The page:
Kawasaki disease and subsequent risk of allergic diseases: a population-based matched cohort study

BMC Pediatrics (Impact Factor: 1.92). 03/2013; 13(1):38. DOI: 10.1186/1471-2431-13-38
Source: PubMed

ABSTRACT BACKGROUND: The risk of allergic diseases among Kawasaki disease (KD) patients relative to the general population is not known. The aim of this study was to perform a population-based cohort study to investigate the risk of allergic diseases among children after KD in Taiwan- a country with the third highest incidence of KD in the world. METHODS: Data were obtained from the Taiwan National Health Insurance Research Database. In total, 253 patients who were 5 years of age or younger and had a first-time hospitalization with a diagnosis of KD between 1997 and 2005 were included as the study cohort and 1,012 non-KD patients matched for age and sex were included as comparison cohort. Multivariate Cox proportional hazard regression model was used to adjust for confounding and to compare the 6-year allergic-free survival rate between these two cohorts. RESULTS: The incidence rate of allergic diseases (184.66 per 1000 person-year) was significantly higher in the KD cohort than in the control cohort (124.99 per 1000 person-years). After adjusting for potential confounders, the adjusted hazard ratios of asthma and allergic rhinitis were 1.51 (95% confidence interval = 1.17-1.95) and 1.30 (95% confidence interval = 1.04-1.62), respectively. CONCLUSION: We conclude that KD patients were at an increased risk for allergic diseases compared with the comparison cohort.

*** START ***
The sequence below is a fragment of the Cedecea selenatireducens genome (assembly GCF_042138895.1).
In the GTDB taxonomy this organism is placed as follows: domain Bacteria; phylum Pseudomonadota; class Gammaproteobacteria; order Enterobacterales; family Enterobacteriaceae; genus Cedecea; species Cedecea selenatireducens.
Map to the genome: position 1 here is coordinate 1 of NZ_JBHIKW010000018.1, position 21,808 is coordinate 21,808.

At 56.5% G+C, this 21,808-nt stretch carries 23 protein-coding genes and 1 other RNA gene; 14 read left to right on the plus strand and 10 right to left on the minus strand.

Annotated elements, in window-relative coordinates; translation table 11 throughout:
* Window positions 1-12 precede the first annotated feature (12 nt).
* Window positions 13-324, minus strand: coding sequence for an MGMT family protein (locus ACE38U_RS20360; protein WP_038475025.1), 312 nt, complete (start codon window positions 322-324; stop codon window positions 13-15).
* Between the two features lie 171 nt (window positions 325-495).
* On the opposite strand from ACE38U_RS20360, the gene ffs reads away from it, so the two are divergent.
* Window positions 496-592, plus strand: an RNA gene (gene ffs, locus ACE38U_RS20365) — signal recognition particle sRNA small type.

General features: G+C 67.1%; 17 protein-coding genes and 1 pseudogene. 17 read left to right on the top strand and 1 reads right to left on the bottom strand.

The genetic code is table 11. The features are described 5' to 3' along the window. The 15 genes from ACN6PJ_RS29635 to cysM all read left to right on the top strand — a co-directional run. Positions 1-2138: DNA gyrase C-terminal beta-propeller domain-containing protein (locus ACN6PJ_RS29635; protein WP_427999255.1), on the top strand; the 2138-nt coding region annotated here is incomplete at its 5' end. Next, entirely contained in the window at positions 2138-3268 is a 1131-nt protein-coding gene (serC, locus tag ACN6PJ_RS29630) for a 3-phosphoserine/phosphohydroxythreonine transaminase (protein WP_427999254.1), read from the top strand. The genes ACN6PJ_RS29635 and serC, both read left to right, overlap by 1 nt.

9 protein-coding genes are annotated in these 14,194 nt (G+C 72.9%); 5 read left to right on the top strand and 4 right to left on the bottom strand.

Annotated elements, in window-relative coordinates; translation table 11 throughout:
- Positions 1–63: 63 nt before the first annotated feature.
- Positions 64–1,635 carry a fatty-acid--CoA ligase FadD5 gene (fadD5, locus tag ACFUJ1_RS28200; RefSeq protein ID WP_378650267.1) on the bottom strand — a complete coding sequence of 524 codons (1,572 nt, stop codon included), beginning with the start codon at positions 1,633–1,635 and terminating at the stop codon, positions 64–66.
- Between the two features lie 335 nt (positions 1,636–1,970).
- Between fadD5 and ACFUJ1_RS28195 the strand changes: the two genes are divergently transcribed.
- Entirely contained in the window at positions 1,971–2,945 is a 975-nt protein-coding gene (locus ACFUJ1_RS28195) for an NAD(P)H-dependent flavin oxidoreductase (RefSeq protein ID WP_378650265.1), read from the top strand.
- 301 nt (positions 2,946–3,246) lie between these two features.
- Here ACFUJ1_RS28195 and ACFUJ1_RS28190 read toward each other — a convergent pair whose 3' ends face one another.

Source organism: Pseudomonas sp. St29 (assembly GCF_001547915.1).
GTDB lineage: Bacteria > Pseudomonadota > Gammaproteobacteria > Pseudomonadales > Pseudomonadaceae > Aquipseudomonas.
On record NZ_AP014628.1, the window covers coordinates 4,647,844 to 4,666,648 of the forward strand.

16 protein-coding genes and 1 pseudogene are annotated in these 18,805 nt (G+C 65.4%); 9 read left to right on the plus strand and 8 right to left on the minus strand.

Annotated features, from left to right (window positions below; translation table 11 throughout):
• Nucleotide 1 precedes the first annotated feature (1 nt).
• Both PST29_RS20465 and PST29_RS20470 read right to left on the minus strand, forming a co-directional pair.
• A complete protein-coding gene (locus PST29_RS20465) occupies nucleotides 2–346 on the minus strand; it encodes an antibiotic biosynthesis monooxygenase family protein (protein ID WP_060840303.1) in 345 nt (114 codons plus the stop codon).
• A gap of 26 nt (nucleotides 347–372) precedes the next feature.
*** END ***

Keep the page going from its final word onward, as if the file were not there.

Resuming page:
Available from: WC Chang, May 19, 2015
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    ABSTRACT: Purpose Growing evidence reveals a link Kawasaki disease (KD) and allergic diseases. This population-based case control study is to investigate the onset of allergic diseases in children and the associated risks of KD. Methods From 1996 to 2008, 2748 children with KD and 10,656 randomly selected controls were enrolled. Odds ratios (OR) of KD were calculated for the association with pre-existing allergic diseases. Results The children with a single allergic disease had an increased risk of KD, with adjusted odds ratios of having KD of 1.82 for urticaria (95% confidence interval [CI], 1.54-2.14), 1.44 for allergic rhinitis (95% CI, 1.23-1.70), and 1.22 for atopic dermatitis (95% CI, 1.06-1.39).The adjusted odds ratios increased with the number of concurrent allergic diseases, from 1.61 (95% CI, 1.43-1.82) for those with only one allergic disease to 1.71 (95% CI, 1.48-1.98) for those with at least two allergic diseases. The children who made two or more medical visits for associated allergic diseases per year had an increased risk of KD. Conclusions Children with onset of allergic diseases were at increased risk for KD, and the increased risk was associated with the cumulative effect of concurrent allergic diseases and frequency of seeking medical care.
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    03/2015; 67(3). DOI:10.1002/art.38976